I love the colour green. I’ve been driving a green car for 15 years. But there is something very magical about watching a solid green canopy of leaves light up with fall colour.
Contrary to popular belief, frost does not cause the colour changes of autumn. Early frosts can kill leaves, leaving them shrivelled and brown.
It’s an inside job
The vivid colours on the outside are the products of the complex chemistry of growth inside a leaf.
Yellow and oranges come from compounds called carotenoids. You’ll find them in the leaf during the growing season, but they are masked by the green chlorophyll, the workhorse of photosynthesis. As the days grow shorter and the temperatures cool, chlorophyll breaks down, changing from green to colourless and allowing the oranges and the yellows to take centre stage.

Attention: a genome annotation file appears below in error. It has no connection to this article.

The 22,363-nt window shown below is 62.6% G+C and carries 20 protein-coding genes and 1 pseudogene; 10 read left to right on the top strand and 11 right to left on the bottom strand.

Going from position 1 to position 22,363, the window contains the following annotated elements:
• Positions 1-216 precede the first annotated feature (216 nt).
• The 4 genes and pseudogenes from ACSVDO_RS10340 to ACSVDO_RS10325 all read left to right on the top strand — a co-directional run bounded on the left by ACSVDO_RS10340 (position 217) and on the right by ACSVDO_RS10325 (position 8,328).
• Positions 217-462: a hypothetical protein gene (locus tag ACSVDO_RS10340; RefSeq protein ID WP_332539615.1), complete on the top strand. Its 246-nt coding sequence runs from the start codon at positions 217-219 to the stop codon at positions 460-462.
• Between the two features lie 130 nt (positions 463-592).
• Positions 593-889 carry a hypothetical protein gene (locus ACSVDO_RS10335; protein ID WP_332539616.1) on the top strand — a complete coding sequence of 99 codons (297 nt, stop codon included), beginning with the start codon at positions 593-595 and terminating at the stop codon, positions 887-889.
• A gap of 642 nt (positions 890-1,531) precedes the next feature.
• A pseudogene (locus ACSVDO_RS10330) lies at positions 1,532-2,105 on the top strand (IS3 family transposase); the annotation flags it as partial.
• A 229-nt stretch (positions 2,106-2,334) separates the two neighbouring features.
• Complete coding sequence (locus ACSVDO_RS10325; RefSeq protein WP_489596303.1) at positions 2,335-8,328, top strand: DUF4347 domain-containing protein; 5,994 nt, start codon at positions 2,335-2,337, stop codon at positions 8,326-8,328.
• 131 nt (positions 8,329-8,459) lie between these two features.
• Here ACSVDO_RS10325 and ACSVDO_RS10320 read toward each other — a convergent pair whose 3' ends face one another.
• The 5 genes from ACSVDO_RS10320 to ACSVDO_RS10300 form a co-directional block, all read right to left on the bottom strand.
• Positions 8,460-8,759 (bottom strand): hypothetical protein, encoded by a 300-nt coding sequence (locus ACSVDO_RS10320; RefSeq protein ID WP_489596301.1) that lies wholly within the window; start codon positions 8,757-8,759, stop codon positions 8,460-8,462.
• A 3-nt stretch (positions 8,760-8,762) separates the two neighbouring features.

Red is a bit of a rebel
Red pigments are not present in the leaf during the summer. Leaves that turn red produce a pigment, called anthocyanin in late summer and early fall. These pigments play a key role in protecting the leaves from too much light, which can interfere with late-season transport of nutrients from the leaf back to the twigs.
While frost doesn’t trigger the change, the range and intensity of autumn colour are influenced by the weather. Cool temperatures destroy chlorophyll and promote the formation of anthocyanins. Bright sunshine also destroys chlorophyll and enhances anthocyanin production. Dry weather, by increasing sugar concentration in sap, also increases the amount of anthocyanin. So the brightest yellows and oranges are produced when dry, sunny days are followed by cool, dry nights.
Location, location, location!
Fall colour starts earlier at higher altitudes and in northern regions than it does in lower elevations or farther south. Another factor to consider is the condition of the soil. Trees on dry hills, especially at the end of a long dry summer, turn early.
I had the pleasure of flying over the region last weekend and I can tell you that the show is getting started. Plan a road trip and take in the wonderful fall spectacle that so many come from away to experience.
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Cindy Day is the chief meteorologist for SaltWire Network.